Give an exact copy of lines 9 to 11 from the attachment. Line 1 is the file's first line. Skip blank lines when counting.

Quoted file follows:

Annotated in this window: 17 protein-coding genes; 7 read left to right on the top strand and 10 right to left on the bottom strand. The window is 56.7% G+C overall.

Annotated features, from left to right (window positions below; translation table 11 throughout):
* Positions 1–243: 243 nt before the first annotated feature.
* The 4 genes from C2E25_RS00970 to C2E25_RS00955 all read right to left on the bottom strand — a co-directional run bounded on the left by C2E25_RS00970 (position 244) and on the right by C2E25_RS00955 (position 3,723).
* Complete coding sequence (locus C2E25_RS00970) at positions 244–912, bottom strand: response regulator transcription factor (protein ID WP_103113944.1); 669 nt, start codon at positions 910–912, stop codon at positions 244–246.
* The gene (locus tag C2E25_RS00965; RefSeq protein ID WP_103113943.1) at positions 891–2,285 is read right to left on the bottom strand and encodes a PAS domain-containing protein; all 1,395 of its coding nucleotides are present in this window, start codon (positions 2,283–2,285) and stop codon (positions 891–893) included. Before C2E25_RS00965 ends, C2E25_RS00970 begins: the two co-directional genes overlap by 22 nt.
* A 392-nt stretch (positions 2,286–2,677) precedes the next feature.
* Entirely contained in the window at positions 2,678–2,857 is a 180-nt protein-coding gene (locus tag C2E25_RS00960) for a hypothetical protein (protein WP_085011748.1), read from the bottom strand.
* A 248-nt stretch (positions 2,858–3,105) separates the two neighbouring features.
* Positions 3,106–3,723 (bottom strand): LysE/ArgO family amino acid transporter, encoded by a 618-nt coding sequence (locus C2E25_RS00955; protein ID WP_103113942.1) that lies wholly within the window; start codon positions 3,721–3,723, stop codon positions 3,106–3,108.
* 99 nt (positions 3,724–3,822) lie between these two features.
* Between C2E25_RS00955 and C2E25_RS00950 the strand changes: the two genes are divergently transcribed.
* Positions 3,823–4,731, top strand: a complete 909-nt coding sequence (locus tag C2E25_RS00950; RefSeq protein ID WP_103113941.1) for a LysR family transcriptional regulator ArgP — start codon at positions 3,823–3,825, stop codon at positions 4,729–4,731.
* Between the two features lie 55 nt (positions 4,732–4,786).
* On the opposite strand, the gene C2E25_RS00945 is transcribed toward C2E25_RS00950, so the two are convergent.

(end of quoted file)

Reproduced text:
* A 248-nt stretch (positions 2,858–3,105) separates the two neighbouring features.
* Positions 3,106–3,723 (bottom strand): LysE/ArgO family amino acid transporter, encoded by a 618-nt coding sequence (locus C2E25_RS00955; protein ID WP_103113942.1) that lies wholly within the window; start codon positions 3,721–3,723, stop codon positions 3,106–3,108.
* 99 nt (positions 3,724–3,822) lie between these two features.